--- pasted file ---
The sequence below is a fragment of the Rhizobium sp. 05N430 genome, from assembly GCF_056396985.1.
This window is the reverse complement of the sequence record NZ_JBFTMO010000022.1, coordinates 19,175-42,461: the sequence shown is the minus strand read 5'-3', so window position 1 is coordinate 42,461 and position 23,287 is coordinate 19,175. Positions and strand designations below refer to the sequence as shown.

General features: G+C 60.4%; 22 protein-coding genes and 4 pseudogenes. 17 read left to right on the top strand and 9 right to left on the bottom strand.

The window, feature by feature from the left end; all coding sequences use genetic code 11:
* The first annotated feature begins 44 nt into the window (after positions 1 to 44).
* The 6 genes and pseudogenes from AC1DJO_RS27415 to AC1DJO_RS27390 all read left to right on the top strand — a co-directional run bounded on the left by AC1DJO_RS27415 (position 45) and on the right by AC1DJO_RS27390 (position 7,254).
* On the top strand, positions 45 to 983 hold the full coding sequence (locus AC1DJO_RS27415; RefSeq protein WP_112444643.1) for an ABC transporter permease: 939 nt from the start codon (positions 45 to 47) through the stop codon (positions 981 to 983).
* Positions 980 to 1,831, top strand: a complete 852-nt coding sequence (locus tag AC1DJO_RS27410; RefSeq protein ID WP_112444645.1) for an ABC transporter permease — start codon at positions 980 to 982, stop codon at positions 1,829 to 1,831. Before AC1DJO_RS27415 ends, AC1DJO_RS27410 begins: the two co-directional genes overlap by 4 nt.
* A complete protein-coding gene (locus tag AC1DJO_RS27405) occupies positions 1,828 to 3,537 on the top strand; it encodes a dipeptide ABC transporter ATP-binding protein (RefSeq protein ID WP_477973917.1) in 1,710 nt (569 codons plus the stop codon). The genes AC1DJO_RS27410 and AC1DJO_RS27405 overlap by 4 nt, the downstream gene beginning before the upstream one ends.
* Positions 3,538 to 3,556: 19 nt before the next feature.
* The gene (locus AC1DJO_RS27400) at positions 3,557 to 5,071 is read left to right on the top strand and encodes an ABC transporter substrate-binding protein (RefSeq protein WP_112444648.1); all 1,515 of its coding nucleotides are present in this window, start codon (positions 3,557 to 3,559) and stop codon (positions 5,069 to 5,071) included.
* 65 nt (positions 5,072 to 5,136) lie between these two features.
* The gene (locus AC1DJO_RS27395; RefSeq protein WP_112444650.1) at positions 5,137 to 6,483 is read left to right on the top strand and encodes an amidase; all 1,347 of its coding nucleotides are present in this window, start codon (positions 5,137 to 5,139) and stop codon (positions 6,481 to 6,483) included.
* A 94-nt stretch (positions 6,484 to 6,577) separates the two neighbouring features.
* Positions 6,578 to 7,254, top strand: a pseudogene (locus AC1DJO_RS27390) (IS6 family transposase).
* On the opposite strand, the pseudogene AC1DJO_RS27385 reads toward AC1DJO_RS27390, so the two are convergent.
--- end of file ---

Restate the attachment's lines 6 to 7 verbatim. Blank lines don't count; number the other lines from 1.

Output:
* The 6 genes and pseudogenes from AC1DJO_RS27415 to AC1DJO_RS27390 all read left to right on the top strand — a co-directional run bounded on the left by AC1DJO_RS27415 (position 45) and on the right by AC1DJO_RS27390 (position 7,254).
* On the top strand, positions 45 to 983 hold the full coding sequence (locus AC1DJO_RS27415; RefSeq protein WP_112444643.1) for an ABC transporter permease: 939 nt from the start codon (positions 45 to 47) through the stop codon (positions 981 to 983).